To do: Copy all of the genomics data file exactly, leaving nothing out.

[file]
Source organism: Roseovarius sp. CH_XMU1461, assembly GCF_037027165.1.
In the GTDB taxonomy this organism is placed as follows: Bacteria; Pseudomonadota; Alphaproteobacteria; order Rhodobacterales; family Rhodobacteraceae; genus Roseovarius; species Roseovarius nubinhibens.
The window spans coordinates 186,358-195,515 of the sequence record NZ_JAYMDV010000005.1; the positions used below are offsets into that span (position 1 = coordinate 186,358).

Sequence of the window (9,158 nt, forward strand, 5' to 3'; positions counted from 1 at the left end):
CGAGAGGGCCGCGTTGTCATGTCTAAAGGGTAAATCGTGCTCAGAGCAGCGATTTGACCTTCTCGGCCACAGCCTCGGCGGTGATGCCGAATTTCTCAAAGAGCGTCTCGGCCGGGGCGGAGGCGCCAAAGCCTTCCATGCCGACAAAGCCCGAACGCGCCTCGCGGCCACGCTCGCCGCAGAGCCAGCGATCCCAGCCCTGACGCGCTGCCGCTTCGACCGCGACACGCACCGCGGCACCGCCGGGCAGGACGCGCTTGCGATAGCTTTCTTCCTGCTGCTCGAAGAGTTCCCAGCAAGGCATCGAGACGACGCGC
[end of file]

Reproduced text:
Source organism: Roseovarius sp. CH_XMU1461, assembly GCF_037027165.1.
In the GTDB taxonomy this organism is placed as follows: Bacteria; Pseudomonadota; Alphaproteobacteria; order Rhodobacterales; family Rhodobacteraceae; genus Roseovarius; species Roseovarius nubinhibens.
The window spans coordinates 186,358-195,515 of the sequence record NZ_JAYMDV010000005.1; the positions used below are offsets into that span (position 1 = coordinate 186,358).

Sequence of the window (9,158 nt, forward strand, 5' to 3'; positions counted from 1 at the left end):
CGAGAGGGCCGCGTTGTCATGTCTAAAGGGTAAATCGTGCTCAGAGCAGCGATTTGACCTTCTCGGCCACAGCCTCGGCGGTGATGCCGAATTTCTCAAAGAGCGTCTCGGCCGGGGCGGAGGCGCCAAAGCCTTCCATGCCGACAAAGCCCGAACGCGCCTCGCGGCCACGCTCGCCGCAGAGCCAGCGATCCCAGCCCTGACGCGCTGCCGCTTCGACCGCGACACGCACCGCGGCACCGCCGGGCAGGACGCGCTTGCGATAGCTTTCTTCCTGCTGCTCGAAGAGTTCCCAGCAAGGCATCGAGACGACGCGC